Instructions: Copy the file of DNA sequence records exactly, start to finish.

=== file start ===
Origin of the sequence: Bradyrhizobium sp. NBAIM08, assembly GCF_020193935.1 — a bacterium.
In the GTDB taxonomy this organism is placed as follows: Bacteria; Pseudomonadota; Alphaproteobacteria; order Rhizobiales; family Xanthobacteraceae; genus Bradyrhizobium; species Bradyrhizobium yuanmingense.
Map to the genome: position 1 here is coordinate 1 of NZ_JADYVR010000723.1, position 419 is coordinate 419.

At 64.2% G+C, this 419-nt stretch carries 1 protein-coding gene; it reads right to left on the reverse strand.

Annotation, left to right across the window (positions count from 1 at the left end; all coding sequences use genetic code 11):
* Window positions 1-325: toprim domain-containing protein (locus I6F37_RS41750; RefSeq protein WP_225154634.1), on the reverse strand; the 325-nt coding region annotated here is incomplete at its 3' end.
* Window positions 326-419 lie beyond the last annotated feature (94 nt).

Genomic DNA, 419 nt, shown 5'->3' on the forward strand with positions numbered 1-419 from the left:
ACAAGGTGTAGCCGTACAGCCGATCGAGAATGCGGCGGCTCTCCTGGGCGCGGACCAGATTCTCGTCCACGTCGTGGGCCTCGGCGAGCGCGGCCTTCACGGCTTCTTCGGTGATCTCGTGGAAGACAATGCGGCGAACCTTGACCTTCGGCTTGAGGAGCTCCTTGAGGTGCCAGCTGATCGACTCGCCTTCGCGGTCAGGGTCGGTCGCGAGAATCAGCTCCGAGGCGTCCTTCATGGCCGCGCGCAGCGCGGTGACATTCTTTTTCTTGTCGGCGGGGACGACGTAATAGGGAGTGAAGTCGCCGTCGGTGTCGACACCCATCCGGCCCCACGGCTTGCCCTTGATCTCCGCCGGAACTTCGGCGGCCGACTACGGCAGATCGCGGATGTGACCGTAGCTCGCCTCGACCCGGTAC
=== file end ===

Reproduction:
Origin of the sequence: Bradyrhizobium sp. NBAIM08, assembly GCF_020193935.1 — a bacterium.
In the GTDB taxonomy this organism is placed as follows: Bacteria; Pseudomonadota; Alphaproteobacteria; order Rhizobiales; family Xanthobacteraceae; genus Bradyrhizobium; species Bradyrhizobium yuanmingense.
Map to the genome: position 1 here is coordinate 1 of NZ_JADYVR010000723.1, position 419 is coordinate 419.

At 64.2% G+C, this 419-nt stretch carries 1 protein-coding gene; it reads right to left on the reverse strand.

Annotation, left to right across the window (positions count from 1 at the left end; all coding sequences use genetic code 11):
* Window positions 1-325: toprim domain-containing protein (locus I6F37_RS41750; RefSeq protein WP_225154634.1), on the reverse strand; the 325-nt coding region annotated here is incomplete at its 3' end.
* Window positions 326-419 lie beyond the last annotated feature (94 nt).

Genomic DNA, 419 nt, shown 5'->3' on the forward strand with positions numbered 1-419 from the left:
ACAAGGTGTAGCCGTACAGCCGATCGAGAATGCGGCGGCTCTCCTGGGCGCGGACCAGATTCTCGTCCACGTCGTGGGCCTCGGCGAGCGCGGCCTTCACGGCTTCTTCGGTGATCTCGTGGAAGACAATGCGGCGAACCTTGACCTTCGGCTTGAGGAGCTCCTTGAGGTGCCAGCTGATCGACTCGCCTTCGCGGTCAGGGTCGGTCGCGAGAATCAGCTCCGAGGCGTCCTTCATGGCCGCGCGCAGCGCGGTGACATTCTTTTTCTTGTCGGCGGGGACGACGTAATAGGGAGTGAAGTCGCCGTCGGTGTCGACACCCATCCGGCCCCACGGCTTGCCCTTGATCTCCGCCGGAACTTCGGCGGCCGACTACGGCAGATCGCGGATGTGACCGTAGCTCGCCTCGACCCGGTAC